In His Own Words:
Paintings that live in the world
I have always been drawn towards creative approaches that generate a friction between actions performed as an artist and the visual frameworks that create the artwork. Between these concerns it is critical for the artworks I produce to be able to stand alone without an exhaustive document or map telling the viewer what it is that they are seeing or how they should see it.
In the winter of 2014, I gave myself “a snow day”. I took a break from my then current work, which was very structured, and allowed myself a chance to explore anything that popped into my head. Over the course of a week, I developed an avalanche of work that was received far beyond my modest expectations. In what I initially started as a way to expand how I had been building images, I found a new body of work that has energized my studio. My focus on approaching this work is with openness, eagerness, and a lack of preconception of the final outcome. I have found new ways of working and discovered qualities about my work that were unknown to me.
In this latest work I have become far more sensitive to the idea of balance. Visual concerns such as color and process, mark making and field, scale and relationship, planning and improvisation, allow me to develop artworks that interest me intellectually as well as visually. The resulting body of work consists of markers that observe, comment and gauge the decisions made.
Interviews in Excellence: with artist Matthew Langley
1. If you could time travel to any period in history, past or future, what would it be? why?
This is a really interesting question – it reminds me of the movie “Midnight In Paris” Where Luke Wilson character is constantly dreaming that if only he had lived in “Paris in the 20’s” and of course over the movie he falls in love with Marion Cotillard’s character from that time who longs to be living in the “La Belle Époque”.
The story of ends with the realization that one must live in one’s own time. I couldn’t agree more.
I’ve been fortunate to live through a number of cultural periods that have shaped me and our culture in so many ways. From Moon landings to the internet, from punk rock to ambient music, and of course, painting and sculpture from the 60’s until today. I’ve been able to see art, and work with artists who have influenced me in so many ways – sometimes not apparent in my work, but in my process.
2. What process do you go through in preparing for a work that you are about to make? (drawing, sketching, writing, experimenting, etc...)
I have not used a sketchbook for a few years. This is not because I don’t think about the work, but I came to realize that the small paintings I make everyday have really become in effect my sketchbook.
I should back this up a bit. Every day since January 2015 I have made a small painting as part of my overall process. I realized about 8 months into this that I no longer really needed a sketchbook. These small pieces allow me to work out ideas and color relationships without having to go back through a series of ideas. The ideas are simply thought about and acted on. I think it really helps keep my work fresh. It certainly helps keep me fresh.
I would be lost without my paper calendar.
3. If you could hang your work next to any other artist’s work (past or present) whose work would it be? What piece in particular?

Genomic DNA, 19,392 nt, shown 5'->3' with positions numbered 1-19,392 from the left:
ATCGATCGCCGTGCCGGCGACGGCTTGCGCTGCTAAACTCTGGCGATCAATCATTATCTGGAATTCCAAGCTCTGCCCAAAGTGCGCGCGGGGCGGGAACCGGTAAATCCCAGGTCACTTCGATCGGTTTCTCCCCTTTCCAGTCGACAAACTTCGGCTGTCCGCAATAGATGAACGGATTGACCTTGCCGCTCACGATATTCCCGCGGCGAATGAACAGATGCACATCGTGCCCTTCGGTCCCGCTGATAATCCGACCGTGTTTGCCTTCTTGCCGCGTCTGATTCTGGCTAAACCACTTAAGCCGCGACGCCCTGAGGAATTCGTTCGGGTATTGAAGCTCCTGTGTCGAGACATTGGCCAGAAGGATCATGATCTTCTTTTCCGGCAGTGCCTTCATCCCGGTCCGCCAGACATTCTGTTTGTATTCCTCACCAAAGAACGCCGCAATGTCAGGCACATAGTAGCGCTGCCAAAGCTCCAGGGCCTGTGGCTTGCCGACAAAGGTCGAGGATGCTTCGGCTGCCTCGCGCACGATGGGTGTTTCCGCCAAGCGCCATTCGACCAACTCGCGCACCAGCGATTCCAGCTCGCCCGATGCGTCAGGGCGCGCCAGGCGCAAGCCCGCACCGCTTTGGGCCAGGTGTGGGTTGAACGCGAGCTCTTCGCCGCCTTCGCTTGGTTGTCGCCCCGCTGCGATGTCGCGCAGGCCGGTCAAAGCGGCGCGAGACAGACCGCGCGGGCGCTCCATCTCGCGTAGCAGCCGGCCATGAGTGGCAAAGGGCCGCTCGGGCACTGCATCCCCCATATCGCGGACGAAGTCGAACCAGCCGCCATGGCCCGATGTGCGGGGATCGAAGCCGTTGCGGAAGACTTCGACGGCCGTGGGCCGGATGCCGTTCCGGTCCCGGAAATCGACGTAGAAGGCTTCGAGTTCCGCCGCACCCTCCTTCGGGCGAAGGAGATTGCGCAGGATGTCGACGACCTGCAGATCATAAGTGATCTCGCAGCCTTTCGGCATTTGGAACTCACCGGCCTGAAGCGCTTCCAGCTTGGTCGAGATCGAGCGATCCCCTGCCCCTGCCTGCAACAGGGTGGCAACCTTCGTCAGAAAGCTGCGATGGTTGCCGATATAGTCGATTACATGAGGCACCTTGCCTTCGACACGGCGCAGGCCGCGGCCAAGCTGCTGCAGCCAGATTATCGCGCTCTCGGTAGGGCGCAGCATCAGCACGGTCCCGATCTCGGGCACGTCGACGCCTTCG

Recently I was honored to be in two shows; one with Josef Albers and the other with Ed Ruscha. Neither of whom I would have thought that my work would ever hang next to. It made me realize that almost anything can happen, so you just never know.
Here’s a bit of a list:
• Morris Louis (the “veils”)
• Jennifer Bartlett (the early grid paintings including “Rhapsody”)
• Callum Innes
• Stanley Whitney
• Richard Diebenkorn
• Neal Jenney (the “bad paintings”)
• Frank Stella (the black paintings)
• Mark Rothko
• Henri Matisse
It would be kind of cool to be in a Virginia artists show with Sally Mann and Cy Twombly, I’ll just put that out there.
4. How do you manage all of the other stuff artists have to do, besides the artwork? Do you have a particular system for this?
System? Does staying up late count as a system?
At one point I ran a design agency, we built websites and design tools primarily for foundations and non-profits, so I’m able to build web sites and set up artwork for marketing fairly easily. I use Quick Books (like 90% of the small businesses in America), and I use an online inventory system designed for artists (at least they claim it’s designed for artists).
The hardest part for me is the face to face networking at openings and chasing a gallery down without feeling like a pest. I’ve recently started to really feel for gallery directors as I can only imagine the number of artists they are wading through on a daily basis – that must be hard. At the same time why would they even be interested in an artist who has no ambition – so it’s tough to find a happy medium.
5. How have you set up your work space? What in particular about your setup facilitates the way you work?
I have a new studio outside of the house. (apartment - whatever) in setting it up it was important to me to make it a place of work. I know a lot of artists like having things like sofas or easy chairs, and a host of household luxuries in the studio. I purposely went the other way. It was important to me to set up a place to work that would focus me to only focus on the work.
Set up in the studio is something like lights, two tables a rolling tray, small radio, and a somewhat comfortable chair. It’s pretty minimal – but designed to be that way.
Current & Upcoming:
Pop Up Installation @ Danielle
2278 Union Street San Francisco
Art on Paper
March 7 - 10
Pier 36 New York City
Page Bond Gallery
Opening Reception: Friday, April 5th from 6 to 8 pm
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